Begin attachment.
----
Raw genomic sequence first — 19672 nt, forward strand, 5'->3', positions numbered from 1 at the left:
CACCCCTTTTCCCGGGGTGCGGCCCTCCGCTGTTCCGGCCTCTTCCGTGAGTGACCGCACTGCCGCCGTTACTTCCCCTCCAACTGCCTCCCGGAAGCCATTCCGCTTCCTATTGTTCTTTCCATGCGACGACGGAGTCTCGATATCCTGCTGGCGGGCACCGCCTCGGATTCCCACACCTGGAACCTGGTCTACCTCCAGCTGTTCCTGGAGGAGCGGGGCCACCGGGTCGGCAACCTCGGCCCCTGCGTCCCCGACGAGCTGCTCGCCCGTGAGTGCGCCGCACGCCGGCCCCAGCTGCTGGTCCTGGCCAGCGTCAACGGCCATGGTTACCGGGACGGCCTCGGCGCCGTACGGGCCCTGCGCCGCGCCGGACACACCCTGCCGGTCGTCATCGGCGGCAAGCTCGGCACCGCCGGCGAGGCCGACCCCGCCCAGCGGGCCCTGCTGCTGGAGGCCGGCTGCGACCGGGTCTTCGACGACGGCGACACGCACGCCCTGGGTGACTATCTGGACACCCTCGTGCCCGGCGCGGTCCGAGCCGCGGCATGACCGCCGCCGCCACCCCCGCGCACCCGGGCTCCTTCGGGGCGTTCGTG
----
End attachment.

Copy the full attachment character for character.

Raw genomic sequence first — 19672 nt, forward strand, 5'->3', positions numbered from 1 at the left:
CACCCCTTTTCCCGGGGTGCGGCCCTCCGCTGTTCCGGCCTCTTCCGTGAGTGACCGCACTGCCGCCGTTACTTCCCCTCCAACTGCCTCCCGGAAGCCATTCCGCTTCCTATTGTTCTTTCCATGCGACGACGGAGTCTCGATATCCTGCTGGCGGGCACCGCCTCGGATTCCCACACCTGGAACCTGGTCTACCTCCAGCTGTTCCTGGAGGAGCGGGGCCACCGGGTCGGCAACCTCGGCCCCTGCGTCCCCGACGAGCTGCTCGCCCGTGAGTGCGCCGCACGCCGGCCCCAGCTGCTGGTCCTGGCCAGCGTCAACGGCCATGGTTACCGGGACGGCCTCGGCGCCGTACGGGCCCTGCGCCGCGCCGGACACACCCTGCCGGTCGTCATCGGCGGCAAGCTCGGCACCGCCGGCGAGGCCGACCCCGCCCAGCGGGCCCTGCTGCTGGAGGCCGGCTGCGACCGGGTCTTCGACGACGGCGACACGCACGCCCTGGGTGACTATCTGGACACCCTCGTGCCCGGCGCGGTCCGAGCCGCGGCATGACCGCCGCCGCCACCCCCGCGCACCCGGGCTCCTTCGGGGCGTTCGTG